Guest post by- maxfitnessplus.com
Did you know that exercising too much might be as bad as not exercising at all? The retirement of Ryan Hall proves that this is right; he announced his retirement because he has chronically low fatigue and testosterone due to extreme training.
Even though any amount of exercise tends to be better than none, exercises don't come with instructions. So how much exercise is the right amount? Today, we will go over the right dose of exercise you should have in order to have a longer life.
The Upper Limit
Scientists did not know if there some intensity of is better than others in prolonging live or whether there is a safe upper limit on the exercise where it would be dangerous for your health if you go beyond it. Fortunately, there are two new studies that were published in the JAMA Internal Medicine that answered those questions.
Great researchers from Harvard University, National Cancer Institute, and other great institutions gathered data about people's exercise habits. They made six large health surveys and gathered information of more than 661,000 adults.
They stratified adults by the amount of weekly exercise time using the data they gathered, which ranges from those who worked out too much to those who did not exercise at all. And then, they compared death records for the group and found out that people who did not exercise at all have a great risk of early death. On the other hand, those who exercise a little below the recommended amount lowered the risk of premature death by 20 percent.
People who followed the recommendations precisely, who completed 150 minutes of moderate exercise have a great chance of living longer by lowering their risk of premature death by 31 percent. In addition, those who tripled the recommended amount of exercise lowered their risk of premature death by 39 percent. There is another study that has got similar results.
That being said, there are some recent studies that suggested that strenuous, frequent exercises might result in early death. In this study, Australian researchers studied more than 200,000 Australian adults for this study. They checked the death statistics and found out that meeting the recommended amount of exercise reduces the risk of early death greatly, even if you are only doing moderate exercise like walking. However, if you exercise vigorously, you will only gain a small reduction in mortality.
As a matter of fact, those who spent up to 30 percent of their weekly exercising time in vigorous activities were 9 percent less likely to die early than those who exercised for the same amount moderately. The researchers did not found an increase in mortality among people who completed the largest amount of vigorous exercises.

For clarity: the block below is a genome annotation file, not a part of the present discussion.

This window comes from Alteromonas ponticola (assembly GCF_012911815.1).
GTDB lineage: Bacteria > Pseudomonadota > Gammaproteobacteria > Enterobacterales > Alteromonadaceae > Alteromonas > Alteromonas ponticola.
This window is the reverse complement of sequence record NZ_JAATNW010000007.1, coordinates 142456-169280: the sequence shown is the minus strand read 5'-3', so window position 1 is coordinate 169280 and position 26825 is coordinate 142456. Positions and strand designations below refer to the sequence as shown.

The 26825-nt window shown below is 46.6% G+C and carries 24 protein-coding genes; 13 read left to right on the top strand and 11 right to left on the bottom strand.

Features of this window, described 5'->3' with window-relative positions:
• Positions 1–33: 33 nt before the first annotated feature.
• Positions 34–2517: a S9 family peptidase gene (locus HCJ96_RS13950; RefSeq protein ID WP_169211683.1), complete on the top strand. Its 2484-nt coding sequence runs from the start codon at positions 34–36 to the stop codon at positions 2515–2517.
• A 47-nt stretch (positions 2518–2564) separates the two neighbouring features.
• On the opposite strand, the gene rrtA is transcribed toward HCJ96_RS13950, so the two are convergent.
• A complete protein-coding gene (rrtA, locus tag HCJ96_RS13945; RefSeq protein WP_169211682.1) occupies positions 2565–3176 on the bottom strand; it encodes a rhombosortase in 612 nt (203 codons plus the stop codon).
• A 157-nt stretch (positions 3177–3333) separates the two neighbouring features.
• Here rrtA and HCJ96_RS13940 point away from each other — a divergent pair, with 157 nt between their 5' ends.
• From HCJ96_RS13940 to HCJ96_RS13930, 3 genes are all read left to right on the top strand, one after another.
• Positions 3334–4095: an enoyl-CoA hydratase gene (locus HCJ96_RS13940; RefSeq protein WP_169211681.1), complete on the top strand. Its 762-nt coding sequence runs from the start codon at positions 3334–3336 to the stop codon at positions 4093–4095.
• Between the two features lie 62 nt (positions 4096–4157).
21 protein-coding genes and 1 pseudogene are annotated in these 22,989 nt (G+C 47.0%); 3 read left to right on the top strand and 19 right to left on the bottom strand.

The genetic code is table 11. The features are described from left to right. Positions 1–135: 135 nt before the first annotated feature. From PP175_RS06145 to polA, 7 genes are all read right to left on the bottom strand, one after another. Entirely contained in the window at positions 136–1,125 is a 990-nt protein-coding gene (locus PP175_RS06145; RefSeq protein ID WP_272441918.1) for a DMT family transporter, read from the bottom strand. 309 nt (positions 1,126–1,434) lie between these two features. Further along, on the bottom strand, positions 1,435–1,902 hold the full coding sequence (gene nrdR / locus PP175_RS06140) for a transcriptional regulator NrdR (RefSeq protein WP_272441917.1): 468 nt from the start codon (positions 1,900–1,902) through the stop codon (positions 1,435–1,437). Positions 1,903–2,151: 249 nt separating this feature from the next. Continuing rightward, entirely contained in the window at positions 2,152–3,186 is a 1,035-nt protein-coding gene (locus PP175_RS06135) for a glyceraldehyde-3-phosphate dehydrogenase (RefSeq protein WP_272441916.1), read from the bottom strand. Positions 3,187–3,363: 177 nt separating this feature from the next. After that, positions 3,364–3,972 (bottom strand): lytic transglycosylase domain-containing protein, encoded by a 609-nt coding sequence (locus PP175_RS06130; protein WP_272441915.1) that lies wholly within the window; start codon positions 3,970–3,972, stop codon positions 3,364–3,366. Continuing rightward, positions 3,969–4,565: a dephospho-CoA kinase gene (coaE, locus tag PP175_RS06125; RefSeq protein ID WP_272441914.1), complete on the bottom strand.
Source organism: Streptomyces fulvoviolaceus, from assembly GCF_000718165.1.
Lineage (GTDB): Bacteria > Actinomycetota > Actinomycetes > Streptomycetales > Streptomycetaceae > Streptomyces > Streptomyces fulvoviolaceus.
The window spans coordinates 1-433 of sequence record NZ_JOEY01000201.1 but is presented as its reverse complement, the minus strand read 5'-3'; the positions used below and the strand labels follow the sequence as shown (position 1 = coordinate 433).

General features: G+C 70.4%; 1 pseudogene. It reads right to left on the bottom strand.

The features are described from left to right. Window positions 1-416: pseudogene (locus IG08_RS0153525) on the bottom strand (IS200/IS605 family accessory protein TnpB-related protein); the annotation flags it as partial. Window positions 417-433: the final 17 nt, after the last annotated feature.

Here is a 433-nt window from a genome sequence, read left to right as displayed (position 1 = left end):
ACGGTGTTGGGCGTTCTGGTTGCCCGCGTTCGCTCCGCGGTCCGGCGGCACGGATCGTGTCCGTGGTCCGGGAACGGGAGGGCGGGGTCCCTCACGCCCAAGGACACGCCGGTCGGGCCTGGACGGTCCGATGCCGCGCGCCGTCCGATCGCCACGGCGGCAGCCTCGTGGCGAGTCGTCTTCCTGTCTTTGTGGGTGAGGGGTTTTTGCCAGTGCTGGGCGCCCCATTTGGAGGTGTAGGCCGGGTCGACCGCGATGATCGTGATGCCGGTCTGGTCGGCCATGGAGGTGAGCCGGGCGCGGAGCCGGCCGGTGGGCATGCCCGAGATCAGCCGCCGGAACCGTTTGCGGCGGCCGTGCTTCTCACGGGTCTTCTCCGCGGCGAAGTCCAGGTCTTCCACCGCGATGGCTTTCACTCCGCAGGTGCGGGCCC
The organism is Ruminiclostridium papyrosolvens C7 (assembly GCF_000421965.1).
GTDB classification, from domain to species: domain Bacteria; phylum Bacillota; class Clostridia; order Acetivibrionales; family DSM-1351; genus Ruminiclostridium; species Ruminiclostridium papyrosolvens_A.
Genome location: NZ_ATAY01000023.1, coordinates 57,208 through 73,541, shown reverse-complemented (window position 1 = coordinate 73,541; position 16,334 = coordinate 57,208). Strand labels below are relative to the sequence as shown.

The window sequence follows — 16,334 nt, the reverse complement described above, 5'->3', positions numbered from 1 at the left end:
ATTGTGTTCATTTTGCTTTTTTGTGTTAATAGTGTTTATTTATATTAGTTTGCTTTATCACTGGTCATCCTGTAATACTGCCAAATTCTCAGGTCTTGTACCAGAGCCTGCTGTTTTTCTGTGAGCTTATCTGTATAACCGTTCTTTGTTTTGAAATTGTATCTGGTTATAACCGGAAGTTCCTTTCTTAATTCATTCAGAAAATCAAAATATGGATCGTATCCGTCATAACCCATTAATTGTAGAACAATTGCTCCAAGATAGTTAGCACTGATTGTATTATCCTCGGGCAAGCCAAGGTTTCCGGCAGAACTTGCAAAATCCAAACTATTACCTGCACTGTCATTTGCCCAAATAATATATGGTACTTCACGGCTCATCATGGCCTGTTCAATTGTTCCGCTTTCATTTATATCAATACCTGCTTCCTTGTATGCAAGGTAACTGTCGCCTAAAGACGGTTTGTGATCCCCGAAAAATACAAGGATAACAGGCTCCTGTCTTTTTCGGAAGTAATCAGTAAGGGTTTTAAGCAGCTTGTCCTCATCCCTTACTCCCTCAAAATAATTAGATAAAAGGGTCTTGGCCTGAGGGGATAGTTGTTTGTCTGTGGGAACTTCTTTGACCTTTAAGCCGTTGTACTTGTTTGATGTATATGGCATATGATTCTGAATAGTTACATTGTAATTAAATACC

A Little Bit of Doubt
However, these studies relied on the shaky recall of exercised habits, and they were not randomized experiments. This means that they cannot really prove that any exercise dose can cause changes in mortality risk, but they can prove that the death risks and exercises are undoubtedly associated with each other. The researchers stated that the association was consistent and strong, and they think that the message seems to be straightforward enough for them to conclude the results above.
The Right Amount of Exercise
So here comes the big question, how much exercise is the proper amount of exercise? According to Klaus Gebel, a senior researcher at James Cook University which is located in Cairns, Australia, stated that anyone who is physically capable of doing activities should try to do at least 150 minutes of physical activity per week, and only 20 to 30 minutes of them can be vigorous activity.
So to conclude, the recommended amount of exercise is 150 minutes per week with only 20 to 30 minutes of it being vigorous, intense activity. Even though Gebel stated that for those who are inclined a little bit over 30 minutes is fine, it is not okay to go over it. As stated above, people who did intense exercises too much has a higher risk of early death than those who did exercise just as recommended by the health professionals.
It is important to exercise a lot but do not over-exercise. There is enough evidence that proves that too much exercise does not do so much good. If you want to reduce the risk of early death and live longer, you can do the right amount of exercise weekly.